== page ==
>> rip-rap in frank sinatra park to create a natural landing. Another is the
>> opportunity that the parks department seems poised to miss in manhattan's
>> east river park, where the sea-wall is being rebuilt with several
>> rip-rap-filled 'embayments.' They could likely be modified to allow for
>> access or at least emergency egress, but apparently won't be.
>> Two other things I like about launching from the foreshore: one, it
>> encourages people to see the natural shoreline as something worth hanging
>> onto, and two, legally speaking, no one owns it--it belongs to the public.
>> With docks come the questions of ownership, maintenance, liability, etc.
>> --Rob
>>  On 11/3/06 6:56 AM, "David Gottlieb" <> wrote:
>>> Rob, we are not talking about docks for the Queen Mary or for the Sixth
>>> Fleet. I am suggesting small scale put ins -- whether they are tiny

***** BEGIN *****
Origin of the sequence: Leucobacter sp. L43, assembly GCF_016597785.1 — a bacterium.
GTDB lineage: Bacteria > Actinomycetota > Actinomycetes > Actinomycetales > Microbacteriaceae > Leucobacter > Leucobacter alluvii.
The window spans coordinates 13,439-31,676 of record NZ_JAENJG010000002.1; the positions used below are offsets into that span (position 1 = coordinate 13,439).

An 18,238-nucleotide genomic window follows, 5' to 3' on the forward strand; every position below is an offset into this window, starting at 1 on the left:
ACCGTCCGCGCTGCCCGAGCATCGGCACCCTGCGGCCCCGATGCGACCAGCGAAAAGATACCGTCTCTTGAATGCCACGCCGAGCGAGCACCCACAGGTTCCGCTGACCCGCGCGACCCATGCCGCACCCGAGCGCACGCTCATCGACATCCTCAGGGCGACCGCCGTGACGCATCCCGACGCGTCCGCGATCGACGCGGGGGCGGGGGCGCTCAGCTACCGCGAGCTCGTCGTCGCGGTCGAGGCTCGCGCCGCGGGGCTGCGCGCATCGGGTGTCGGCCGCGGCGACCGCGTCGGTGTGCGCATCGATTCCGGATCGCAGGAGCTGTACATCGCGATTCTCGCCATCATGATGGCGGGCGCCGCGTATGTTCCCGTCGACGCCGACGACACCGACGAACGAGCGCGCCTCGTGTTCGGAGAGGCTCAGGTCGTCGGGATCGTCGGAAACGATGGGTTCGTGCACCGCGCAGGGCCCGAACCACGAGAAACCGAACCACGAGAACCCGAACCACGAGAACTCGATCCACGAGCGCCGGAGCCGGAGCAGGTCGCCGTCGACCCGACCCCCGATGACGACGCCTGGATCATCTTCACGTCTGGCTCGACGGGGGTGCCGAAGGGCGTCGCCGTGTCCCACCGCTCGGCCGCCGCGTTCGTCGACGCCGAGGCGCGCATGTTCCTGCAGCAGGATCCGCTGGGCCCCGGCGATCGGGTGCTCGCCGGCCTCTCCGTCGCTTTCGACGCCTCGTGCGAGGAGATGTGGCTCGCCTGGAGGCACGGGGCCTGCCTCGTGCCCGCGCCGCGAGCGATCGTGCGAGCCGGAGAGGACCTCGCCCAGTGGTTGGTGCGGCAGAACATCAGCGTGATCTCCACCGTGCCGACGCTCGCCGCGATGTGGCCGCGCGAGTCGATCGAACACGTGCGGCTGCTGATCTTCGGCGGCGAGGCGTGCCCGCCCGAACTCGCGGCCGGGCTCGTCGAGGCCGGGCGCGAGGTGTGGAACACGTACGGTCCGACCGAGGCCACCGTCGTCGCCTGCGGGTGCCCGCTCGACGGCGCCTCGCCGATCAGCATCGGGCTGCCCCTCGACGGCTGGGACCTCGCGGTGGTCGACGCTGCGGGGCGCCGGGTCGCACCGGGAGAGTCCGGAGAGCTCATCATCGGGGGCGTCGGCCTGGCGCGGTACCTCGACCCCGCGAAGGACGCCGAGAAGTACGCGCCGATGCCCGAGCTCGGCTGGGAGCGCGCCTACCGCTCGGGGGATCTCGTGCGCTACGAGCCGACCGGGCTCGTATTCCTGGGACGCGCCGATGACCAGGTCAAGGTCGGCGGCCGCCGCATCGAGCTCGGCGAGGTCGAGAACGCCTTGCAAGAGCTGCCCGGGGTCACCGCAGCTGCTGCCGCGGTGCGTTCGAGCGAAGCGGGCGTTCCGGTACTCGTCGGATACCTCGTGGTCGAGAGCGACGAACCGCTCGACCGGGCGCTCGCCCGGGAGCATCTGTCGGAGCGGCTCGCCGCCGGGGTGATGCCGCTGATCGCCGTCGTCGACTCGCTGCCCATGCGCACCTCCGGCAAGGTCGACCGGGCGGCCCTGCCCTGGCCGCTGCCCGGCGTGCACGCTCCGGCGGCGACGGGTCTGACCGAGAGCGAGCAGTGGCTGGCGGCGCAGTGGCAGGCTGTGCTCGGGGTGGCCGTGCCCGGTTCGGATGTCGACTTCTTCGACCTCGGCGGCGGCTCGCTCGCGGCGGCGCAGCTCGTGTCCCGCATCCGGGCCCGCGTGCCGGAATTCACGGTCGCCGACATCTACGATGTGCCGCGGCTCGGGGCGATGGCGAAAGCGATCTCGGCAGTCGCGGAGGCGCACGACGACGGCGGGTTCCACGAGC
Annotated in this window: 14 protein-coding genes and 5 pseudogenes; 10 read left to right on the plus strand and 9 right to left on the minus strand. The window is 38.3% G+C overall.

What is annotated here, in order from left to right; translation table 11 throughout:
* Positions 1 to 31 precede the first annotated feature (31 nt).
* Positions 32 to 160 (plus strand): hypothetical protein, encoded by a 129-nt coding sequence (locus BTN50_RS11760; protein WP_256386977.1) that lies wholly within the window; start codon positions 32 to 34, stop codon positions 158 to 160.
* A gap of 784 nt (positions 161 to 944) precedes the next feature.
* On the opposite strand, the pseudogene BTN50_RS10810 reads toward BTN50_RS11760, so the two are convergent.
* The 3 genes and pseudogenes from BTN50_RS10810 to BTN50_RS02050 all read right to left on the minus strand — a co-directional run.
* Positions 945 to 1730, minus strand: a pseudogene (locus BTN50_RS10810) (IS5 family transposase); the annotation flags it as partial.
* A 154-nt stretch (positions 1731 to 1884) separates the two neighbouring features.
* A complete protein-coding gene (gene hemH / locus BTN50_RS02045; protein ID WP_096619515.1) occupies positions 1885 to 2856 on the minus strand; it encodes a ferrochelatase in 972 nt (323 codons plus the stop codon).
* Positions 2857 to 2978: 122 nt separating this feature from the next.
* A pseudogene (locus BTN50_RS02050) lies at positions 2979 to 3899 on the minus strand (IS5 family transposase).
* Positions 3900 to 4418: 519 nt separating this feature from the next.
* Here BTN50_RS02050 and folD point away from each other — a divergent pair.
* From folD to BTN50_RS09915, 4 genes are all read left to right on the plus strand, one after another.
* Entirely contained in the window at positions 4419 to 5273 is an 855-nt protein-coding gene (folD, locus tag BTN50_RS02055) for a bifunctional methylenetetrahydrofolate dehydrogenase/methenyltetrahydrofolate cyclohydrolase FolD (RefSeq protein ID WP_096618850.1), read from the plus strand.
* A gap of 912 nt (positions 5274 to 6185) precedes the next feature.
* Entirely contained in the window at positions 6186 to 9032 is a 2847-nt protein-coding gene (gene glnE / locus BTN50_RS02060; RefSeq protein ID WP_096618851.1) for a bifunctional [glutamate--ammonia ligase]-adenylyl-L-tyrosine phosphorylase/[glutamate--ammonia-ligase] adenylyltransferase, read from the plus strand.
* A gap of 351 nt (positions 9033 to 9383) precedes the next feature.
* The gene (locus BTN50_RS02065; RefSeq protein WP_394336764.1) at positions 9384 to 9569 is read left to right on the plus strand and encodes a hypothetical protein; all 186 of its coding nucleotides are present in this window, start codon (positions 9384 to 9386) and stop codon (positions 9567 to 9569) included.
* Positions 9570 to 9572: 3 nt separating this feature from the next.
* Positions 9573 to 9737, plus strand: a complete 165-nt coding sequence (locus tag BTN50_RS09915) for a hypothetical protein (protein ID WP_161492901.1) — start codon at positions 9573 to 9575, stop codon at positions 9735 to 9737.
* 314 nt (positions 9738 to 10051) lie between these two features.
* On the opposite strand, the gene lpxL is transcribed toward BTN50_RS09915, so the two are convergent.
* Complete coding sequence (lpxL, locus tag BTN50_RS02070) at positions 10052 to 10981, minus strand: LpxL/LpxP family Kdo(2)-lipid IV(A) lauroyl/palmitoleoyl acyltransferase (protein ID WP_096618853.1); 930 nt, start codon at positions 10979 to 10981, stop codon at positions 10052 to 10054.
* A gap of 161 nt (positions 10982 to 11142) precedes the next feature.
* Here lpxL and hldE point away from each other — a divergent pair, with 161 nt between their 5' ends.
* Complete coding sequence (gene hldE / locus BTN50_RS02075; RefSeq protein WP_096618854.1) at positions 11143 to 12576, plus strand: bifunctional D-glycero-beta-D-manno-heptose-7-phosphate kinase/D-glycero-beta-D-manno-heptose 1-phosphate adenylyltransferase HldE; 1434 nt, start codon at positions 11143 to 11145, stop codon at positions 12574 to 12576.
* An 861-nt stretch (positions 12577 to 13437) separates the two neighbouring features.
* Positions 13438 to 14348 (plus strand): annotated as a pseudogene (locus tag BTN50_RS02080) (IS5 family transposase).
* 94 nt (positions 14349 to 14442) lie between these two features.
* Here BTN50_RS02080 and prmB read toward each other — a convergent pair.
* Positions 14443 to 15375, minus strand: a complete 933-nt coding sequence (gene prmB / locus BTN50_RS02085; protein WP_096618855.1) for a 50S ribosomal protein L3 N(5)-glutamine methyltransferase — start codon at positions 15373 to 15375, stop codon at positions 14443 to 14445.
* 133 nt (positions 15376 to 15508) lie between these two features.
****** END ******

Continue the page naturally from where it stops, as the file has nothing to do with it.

> docks,
>>> ramps, or beaches. Small docks are not environmentally detrimental
> to the
>>> river. I would say that there is much more environmental damage
> created in
>>> producing one kayak, with all the effluents from chemicals and
> plastics that
>>> are part of the process of making a kayak.
>>> The NYC shore line, in many parts is rip-rap and landfill -- not
> exactly the
>>> original environment of the NYC shore line. A few minute put-ins
> here and
>>> there will not be deleterious to the environment.
>>> Little docks and ramps cause no environmental harm, and will allow
> access to
>>> human=powered boats.
>>> On 11/2/06 2:52 PM, "Rob Buchanan" <> wrote:
>>>> Docks are expenisve to install and maintain, get slippery, and
> aren't really
>>>> a step in the right direction as far as the health of the estuary is
>>>> concerned. Beaches--natural, restored, or accreted--are the way to
> go. And
>>>> there are lots of them:
>>>> On 11/2/06 12:04 PM, "David Gottlieb" <> wrote:
>>>>> However, to make boating around the boroughs safer, the city
> should install
>>>>> docks and/or other types of launch sites for boats every few
> miles, at a
>>>>> minimum, in case paddlers need to exit in an emergency.....
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> Erik Baard